By Amy Silverman
By Olivia LaVecchia
By Monica Alonzo and Stephen Lemons
By Chris Parker
By Michael Lacey
By Weston Phippen
Nothing like it has ever occurred in Arizona. Last Thursday, Judge Stanley Goodfarb stood in a courtroom, stripped of the familiar comfort he usually takes from his black robes. Ushered before the Arizona Supreme Court in the civilian clothes of the accused, Goodfarb stood charged with making racist comments and uttering vulgar remarks. While these particular trespasses do not normally make their way onto a courthouse docket, today the state's highest justices are reviewing Goodfarb's behavior and weighing their disciplinary options. No one expects Goodfarb to escape with anything less than a shattering rebuke and a suspension from his post; in fact, I would not be at all surprised should the brethren terminate his career as a judge. If Goodfarb is not permanently removed from his seat on the Maricopa County Superior Court, the head of the black lawyers' association in Arizona has promised to work against his reelection this fall. These events, and their facile portrayal in other news media as the righteous culling of a bigot from the judiciary, ought to grate upon you like a rasp scouring blemished metal. Yes, this particular judge is uncouth. But if Stanley Goodfarb is a racist, what white person is not? Certainly not me. And, perhaps, not even you. Once again, we see the razor of racial retribution wedged stiffly against everyone's throat. We have seen this before. Jesse Jackson was almost slashed off the political landscape because he referred to New York City as "Hymietown." A lifetime of trying to raise people up was to be obliterated because Jackson's human frailty did not stand the measure of a hysterical level of political correctness.
Now we must vilify Stanley Goodfarb, once again ignoring the man's life, preferring instead to obsess upon a mistake. The tragedy of Stanley Goodfarb is not a tale of prejudice revealed and punished; rather, it is the story of a good and just man destroyed for political expediency. @rule:
@body:Ronnie Joseph, a black man, was convicted in Goodfarb's court in 1988 of attempted murder. Joseph based his appeal on the premise that minorities were improperly excluded from his jury. During an in-chambers conference with the prosecutor and the defense attorney handling the appeal, Judge Goodfarb exploded, saying that he could well understand why the state would not want any "fucking niggers" on the jury. Judge Goodfarb's sordid words were not ambiguous. Although it took four years for his remarks to become public, when they did, Goodfarb's racist comments scalded the public sensibility like Crisco in a hot skillet splattering the skin.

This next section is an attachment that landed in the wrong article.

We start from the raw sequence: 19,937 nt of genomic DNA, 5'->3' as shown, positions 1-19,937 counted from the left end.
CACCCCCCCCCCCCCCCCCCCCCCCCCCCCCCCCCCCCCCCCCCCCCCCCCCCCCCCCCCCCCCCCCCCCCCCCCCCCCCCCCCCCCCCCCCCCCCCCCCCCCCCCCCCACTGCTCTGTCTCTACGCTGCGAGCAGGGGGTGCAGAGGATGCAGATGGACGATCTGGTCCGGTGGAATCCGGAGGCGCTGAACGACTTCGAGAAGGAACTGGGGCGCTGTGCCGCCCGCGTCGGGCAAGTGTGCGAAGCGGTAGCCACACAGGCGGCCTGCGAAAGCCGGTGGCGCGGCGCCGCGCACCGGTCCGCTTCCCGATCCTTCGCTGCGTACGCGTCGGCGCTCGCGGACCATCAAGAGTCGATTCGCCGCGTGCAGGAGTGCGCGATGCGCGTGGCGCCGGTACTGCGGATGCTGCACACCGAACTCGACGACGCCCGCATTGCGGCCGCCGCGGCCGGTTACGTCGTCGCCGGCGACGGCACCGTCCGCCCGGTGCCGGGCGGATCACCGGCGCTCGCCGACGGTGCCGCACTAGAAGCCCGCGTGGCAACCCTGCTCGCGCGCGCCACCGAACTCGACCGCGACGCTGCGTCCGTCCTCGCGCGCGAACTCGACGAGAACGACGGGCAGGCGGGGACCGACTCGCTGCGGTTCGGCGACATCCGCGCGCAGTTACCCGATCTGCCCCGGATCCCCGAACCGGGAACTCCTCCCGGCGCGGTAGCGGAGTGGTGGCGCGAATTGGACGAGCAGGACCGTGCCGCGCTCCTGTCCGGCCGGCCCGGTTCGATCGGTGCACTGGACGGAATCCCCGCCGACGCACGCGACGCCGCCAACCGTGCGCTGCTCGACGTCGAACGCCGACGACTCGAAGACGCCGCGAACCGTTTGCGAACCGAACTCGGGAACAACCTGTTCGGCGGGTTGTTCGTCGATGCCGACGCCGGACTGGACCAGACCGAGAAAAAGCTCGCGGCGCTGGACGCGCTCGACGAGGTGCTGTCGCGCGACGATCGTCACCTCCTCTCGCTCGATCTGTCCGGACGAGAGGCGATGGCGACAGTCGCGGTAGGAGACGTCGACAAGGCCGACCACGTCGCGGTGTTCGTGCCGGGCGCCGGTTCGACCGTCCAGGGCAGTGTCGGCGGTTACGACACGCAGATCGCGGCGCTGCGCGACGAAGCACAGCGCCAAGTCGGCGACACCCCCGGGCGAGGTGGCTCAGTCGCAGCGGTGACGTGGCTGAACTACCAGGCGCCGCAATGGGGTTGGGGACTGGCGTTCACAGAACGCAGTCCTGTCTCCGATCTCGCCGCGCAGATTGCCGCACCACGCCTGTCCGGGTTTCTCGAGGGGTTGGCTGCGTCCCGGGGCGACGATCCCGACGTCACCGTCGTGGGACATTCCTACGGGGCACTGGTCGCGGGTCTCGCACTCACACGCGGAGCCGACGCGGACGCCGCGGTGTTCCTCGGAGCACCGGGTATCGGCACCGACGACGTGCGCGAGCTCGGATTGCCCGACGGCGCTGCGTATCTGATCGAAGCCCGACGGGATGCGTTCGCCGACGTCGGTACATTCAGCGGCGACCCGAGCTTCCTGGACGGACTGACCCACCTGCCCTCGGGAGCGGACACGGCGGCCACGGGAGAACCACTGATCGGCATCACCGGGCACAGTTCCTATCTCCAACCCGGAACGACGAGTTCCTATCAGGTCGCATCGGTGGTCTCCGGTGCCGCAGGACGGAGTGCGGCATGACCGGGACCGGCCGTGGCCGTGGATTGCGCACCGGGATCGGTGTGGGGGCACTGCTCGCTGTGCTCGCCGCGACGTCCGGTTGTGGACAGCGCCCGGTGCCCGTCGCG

Goodfarb was described as a foul-tempered Kluxer on every Arizona newspaper's opinion page and savagely lampooned as a judicial cracker--not once, but twice--by Pulitzer Prize-winning editorial cartoonist Steve Benson.
No matter how the Supreme Court rules, Judge Goodfarb has come nearly to the end of a 36-year career of public service disgraced, humiliated and thinking of early retirement. As Goodfarb considers, and confronts, spending the rest of his life fishing on his beloved lakes in northern Arizona, friends offering solace have thrown their arms around the judge's shoulders. These supporters include minorities who were stunned by Goodfarb's words, but who were also convinced that the offending remarks are not a reflection of the man's soul. "There is a much-overused term, 'wearing your heart on your sleeve,' that applies to Goodfarb," says Cecil Patterson. "He has an emotional attachment, an involvement, with the poor, the less fortunate, the downtrodden." As a young public defender representing the poor of all colors, Patterson practiced in front of Goodfarb. "There was never any problem, never a hint of prejudice," observes Patterson. Cecil Patterson became the first black appointed as a judge in Arizona's Superior Court. Today, he heads up the Human Rights division of the Arizona Attorney General's Office. He has known Goodfarb, personally and fondly, for close to 14 years. When Patterson first submitted his name to the judicial commission for a seat on the bench, his application went nowhere. On two different attempts to gain judicial appointment, he did not advance past the interview stage. Goodfarb intervened. He took it upon himself to mentor the young black man, so Patterson would do better the next time a vacancy on the bench occurred. "He was one of the people on the inside that I could talk with," says Patterson. "He helped me in my preparation for the commission, giving me ideas on where I needed to shore up my knowledge, helping me in the question-and-answer preparation . . . I got on the bench, in part, because of his help. He continued to educate me, to acculturate me. He was someone I could go to with questions." Goodfarb and Patterson moved beyond professional contacts. "We related on a social level," says Patterson. "Every Monday morning, we'd talk about his son playing football and my daughter being on pompom. It was on a real personal level. One to one. We'd talk about music and my love of jazz and blues." Patterson also remembers that Goodfarb was keen on hiring, promoting and retaining minorities within the court system. "He has a genuine commitment to the rights of people regardless of color," says Patterson. Patterson is not alone in his assessment of Goodfarb. In the bowels of the Supreme Court building, an enormous file on Stanley Goodfarb's disciplinary case is packed with letters. There are expressions of outrage about his coarse remarks, sent by representatives of local black and Hispanic bar associations. There are also letters of concern from the Arizona Women's Lawyers Association and the NAACP.